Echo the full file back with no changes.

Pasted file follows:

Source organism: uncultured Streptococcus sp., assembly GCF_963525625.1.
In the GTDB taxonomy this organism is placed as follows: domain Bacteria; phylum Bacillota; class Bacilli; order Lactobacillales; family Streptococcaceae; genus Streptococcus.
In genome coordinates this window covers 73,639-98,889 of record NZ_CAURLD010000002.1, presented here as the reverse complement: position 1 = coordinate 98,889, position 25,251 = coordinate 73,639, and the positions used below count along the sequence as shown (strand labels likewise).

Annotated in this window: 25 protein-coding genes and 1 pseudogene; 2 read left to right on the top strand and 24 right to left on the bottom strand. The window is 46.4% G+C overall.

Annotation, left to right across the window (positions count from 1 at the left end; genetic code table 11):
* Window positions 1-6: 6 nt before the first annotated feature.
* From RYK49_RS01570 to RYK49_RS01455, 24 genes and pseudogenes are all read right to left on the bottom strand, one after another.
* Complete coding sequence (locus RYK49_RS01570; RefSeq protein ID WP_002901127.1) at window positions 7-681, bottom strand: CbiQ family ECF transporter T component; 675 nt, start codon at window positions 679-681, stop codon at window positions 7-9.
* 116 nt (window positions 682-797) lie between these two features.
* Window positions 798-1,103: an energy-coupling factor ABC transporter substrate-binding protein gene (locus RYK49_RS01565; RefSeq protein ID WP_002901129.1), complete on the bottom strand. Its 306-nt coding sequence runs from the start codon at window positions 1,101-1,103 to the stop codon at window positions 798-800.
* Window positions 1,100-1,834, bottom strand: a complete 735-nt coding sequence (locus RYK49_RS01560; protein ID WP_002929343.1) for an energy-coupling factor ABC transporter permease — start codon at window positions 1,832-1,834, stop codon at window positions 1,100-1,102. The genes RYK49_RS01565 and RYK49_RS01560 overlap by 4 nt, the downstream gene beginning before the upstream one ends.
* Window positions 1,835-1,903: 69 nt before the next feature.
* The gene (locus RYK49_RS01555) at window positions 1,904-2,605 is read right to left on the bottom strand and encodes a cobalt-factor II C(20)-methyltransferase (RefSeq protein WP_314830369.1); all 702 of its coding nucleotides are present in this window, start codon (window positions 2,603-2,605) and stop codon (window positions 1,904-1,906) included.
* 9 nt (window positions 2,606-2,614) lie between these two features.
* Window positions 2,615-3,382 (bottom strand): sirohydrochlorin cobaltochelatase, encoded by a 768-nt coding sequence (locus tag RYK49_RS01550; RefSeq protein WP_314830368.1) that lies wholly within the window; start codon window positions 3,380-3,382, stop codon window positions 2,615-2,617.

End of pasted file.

Source organism: uncultured Streptococcus sp., assembly GCF_963525625.1.
In the GTDB taxonomy this organism is placed as follows: domain Bacteria; phylum Bacillota; class Bacilli; order Lactobacillales; family Streptococcaceae; genus Streptococcus.
In genome coordinates this window covers 73,639-98,889 of record NZ_CAURLD010000002.1, presented here as the reverse complement: position 1 = coordinate 98,889, position 25,251 = coordinate 73,639, and the positions used below count along the sequence as shown (strand labels likewise).

Annotated in this window: 25 protein-coding genes and 1 pseudogene; 2 read left to right on the top strand and 24 right to left on the bottom strand. The window is 46.4% G+C overall.

Annotation, left to right across the window (positions count from 1 at the left end; genetic code table 11):
* Window positions 1-6: 6 nt before the first annotated feature.
* From RYK49_RS01570 to RYK49_RS01455, 24 genes and pseudogenes are all read right to left on the bottom strand, one after another.
* Complete coding sequence (locus RYK49_RS01570; RefSeq protein ID WP_002901127.1) at window positions 7-681, bottom strand: CbiQ family ECF transporter T component; 675 nt, start codon at window positions 679-681, stop codon at window positions 7-9.
* 116 nt (window positions 682-797) lie between these two features.
* Window positions 798-1,103: an energy-coupling factor ABC transporter substrate-binding protein gene (locus RYK49_RS01565; RefSeq protein ID WP_002901129.1), complete on the bottom strand. Its 306-nt coding sequence runs from the start codon at window positions 1,101-1,103 to the stop codon at window positions 798-800.
* Window positions 1,100-1,834, bottom strand: a complete 735-nt coding sequence (locus RYK49_RS01560; protein ID WP_002929343.1) for an energy-coupling factor ABC transporter permease — start codon at window positions 1,832-1,834, stop codon at window positions 1,100-1,102. The genes RYK49_RS01565 and RYK49_RS01560 overlap by 4 nt, the downstream gene beginning before the upstream one ends.
* Window positions 1,835-1,903: 69 nt before the next feature.
* The gene (locus RYK49_RS01555) at window positions 1,904-2,605 is read right to left on the bottom strand and encodes a cobalt-factor II C(20)-methyltransferase (RefSeq protein WP_314830369.1); all 702 of its coding nucleotides are present in this window, start codon (window positions 2,603-2,605) and stop codon (window positions 1,904-1,906) included.
* 9 nt (window positions 2,606-2,614) lie between these two features.
* Window positions 2,615-3,382 (bottom strand): sirohydrochlorin cobaltochelatase, encoded by a 768-nt coding sequence (locus tag RYK49_RS01550; RefSeq protein WP_314830368.1) that lies wholly within the window; start codon window positions 3,380-3,382, stop codon window positions 2,615-2,617.